I too drag around tin cans
so you can’t kiss me.
I too have been beat up by cabbies
thrown out of moving cars,
gotten into screaming matches with cancerous secretaries.
I too am covered in war paint
like indelible ink, quick to jump
to bait, to horse, to flower—
don’t look both ways
when entering the river. I too seal off
passages to my heart like a besieged country,
cut losses, cut brothers, don’t look back
when I am lost in the forest. I too fear
invisible drunken singers, I too fear
white horses. I too can’t
forgive can’t stained-glass out of here can’t tell you
words of love when you ask for water.
Yosefa Raz’s work has appeared in World Literature Today, Jacket2, ZYZZYVA, Try!, Tikkun, and Entropy Magazine. She is the author of the poetry book In Exchange for a Homeland (Swan Scythe Press, 2004), the chapbook All these years practicing while momentous changes were happening all around (Gavia Immer, 2015), and co-translator of Women’s Hebrew Poetry on American Shores (Wayne State University Press, 2015).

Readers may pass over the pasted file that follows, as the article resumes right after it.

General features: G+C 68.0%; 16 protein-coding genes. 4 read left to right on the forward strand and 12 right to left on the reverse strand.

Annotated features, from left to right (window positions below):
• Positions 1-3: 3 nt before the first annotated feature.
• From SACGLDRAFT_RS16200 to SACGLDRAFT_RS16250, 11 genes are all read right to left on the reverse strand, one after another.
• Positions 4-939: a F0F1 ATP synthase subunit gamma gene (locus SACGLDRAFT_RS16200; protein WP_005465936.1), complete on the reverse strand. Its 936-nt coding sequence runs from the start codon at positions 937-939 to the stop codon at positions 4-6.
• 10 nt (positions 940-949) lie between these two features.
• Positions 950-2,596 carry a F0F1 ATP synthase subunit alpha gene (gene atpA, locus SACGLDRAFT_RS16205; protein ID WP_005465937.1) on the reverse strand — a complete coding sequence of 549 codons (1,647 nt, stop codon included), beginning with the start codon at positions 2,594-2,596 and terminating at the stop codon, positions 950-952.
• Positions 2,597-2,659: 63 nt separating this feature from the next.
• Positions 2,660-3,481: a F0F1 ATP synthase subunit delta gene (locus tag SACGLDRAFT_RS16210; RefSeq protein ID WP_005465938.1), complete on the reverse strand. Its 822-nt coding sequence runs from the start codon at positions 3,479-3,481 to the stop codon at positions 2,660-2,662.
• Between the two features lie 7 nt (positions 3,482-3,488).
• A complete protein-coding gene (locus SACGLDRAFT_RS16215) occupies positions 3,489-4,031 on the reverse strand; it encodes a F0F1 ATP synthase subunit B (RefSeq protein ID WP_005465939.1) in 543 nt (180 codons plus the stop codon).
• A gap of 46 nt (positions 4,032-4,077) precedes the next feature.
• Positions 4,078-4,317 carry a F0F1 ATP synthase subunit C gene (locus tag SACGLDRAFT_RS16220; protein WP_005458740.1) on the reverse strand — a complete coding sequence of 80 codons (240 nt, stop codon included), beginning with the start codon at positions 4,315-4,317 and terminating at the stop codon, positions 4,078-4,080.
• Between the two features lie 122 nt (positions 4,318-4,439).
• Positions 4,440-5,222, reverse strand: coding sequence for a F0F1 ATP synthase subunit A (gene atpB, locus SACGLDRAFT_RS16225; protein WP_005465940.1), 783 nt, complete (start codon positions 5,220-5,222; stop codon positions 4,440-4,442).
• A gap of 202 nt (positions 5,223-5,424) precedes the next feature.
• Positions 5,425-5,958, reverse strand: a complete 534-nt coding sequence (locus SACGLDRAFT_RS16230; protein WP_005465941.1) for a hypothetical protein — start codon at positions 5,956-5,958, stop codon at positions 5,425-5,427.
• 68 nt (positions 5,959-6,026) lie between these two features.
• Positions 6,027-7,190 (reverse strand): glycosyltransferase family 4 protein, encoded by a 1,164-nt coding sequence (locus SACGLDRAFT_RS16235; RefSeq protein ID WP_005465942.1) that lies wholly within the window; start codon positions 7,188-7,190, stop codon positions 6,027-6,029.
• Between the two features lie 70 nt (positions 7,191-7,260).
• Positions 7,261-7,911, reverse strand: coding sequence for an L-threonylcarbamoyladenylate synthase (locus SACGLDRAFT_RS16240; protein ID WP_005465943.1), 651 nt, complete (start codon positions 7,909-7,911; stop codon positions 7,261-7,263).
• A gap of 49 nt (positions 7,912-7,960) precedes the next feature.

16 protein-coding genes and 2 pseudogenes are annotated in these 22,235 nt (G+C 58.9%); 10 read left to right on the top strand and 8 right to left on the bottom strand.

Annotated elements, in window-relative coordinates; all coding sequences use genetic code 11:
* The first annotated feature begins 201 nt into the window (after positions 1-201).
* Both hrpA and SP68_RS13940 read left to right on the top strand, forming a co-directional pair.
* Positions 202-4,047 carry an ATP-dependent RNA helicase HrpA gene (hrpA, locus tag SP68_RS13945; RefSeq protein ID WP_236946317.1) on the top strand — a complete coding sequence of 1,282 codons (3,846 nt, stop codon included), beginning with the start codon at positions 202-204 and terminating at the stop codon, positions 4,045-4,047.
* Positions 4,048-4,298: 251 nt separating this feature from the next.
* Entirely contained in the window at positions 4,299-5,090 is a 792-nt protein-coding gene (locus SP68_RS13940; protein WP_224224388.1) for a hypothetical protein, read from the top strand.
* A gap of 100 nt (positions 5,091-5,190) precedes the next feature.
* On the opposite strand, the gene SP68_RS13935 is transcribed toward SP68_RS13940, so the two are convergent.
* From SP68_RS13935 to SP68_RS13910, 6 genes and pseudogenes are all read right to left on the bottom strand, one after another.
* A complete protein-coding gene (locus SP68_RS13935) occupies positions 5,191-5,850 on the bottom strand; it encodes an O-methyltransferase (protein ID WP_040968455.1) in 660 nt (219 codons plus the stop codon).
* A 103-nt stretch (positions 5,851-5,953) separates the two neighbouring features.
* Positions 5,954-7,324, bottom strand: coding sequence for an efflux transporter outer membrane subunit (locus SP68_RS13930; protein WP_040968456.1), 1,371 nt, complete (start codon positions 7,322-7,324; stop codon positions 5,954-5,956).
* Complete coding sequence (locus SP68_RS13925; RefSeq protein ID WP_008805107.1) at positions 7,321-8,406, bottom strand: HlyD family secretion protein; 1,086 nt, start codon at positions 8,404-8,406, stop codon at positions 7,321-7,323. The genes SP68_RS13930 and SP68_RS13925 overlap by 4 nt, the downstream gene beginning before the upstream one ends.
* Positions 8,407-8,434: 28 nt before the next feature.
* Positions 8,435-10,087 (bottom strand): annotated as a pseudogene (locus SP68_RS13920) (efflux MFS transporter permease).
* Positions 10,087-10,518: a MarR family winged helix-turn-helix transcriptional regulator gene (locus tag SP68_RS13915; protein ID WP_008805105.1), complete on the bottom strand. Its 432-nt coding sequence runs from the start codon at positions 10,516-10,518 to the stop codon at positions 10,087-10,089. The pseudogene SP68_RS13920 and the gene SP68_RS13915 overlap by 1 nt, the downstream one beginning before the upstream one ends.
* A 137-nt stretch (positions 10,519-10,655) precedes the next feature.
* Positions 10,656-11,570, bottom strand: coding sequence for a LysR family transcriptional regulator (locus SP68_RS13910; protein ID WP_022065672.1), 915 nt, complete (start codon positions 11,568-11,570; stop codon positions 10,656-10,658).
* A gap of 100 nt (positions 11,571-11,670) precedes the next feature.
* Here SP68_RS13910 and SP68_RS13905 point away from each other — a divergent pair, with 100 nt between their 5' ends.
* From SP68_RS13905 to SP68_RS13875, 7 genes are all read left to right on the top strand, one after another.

Feature image by John Chamberlain. Dolores James, 1962. Welded and painted steel. 72 1/2 x 101 1/2 x 46 1/4 inches. Solomon R. Guggenheim Museum, New York. © 2015 John Chamberlain/Artists Rights Society (ARS), New York. Photo: David Heald © SRGF.
Click on the image to enlarge.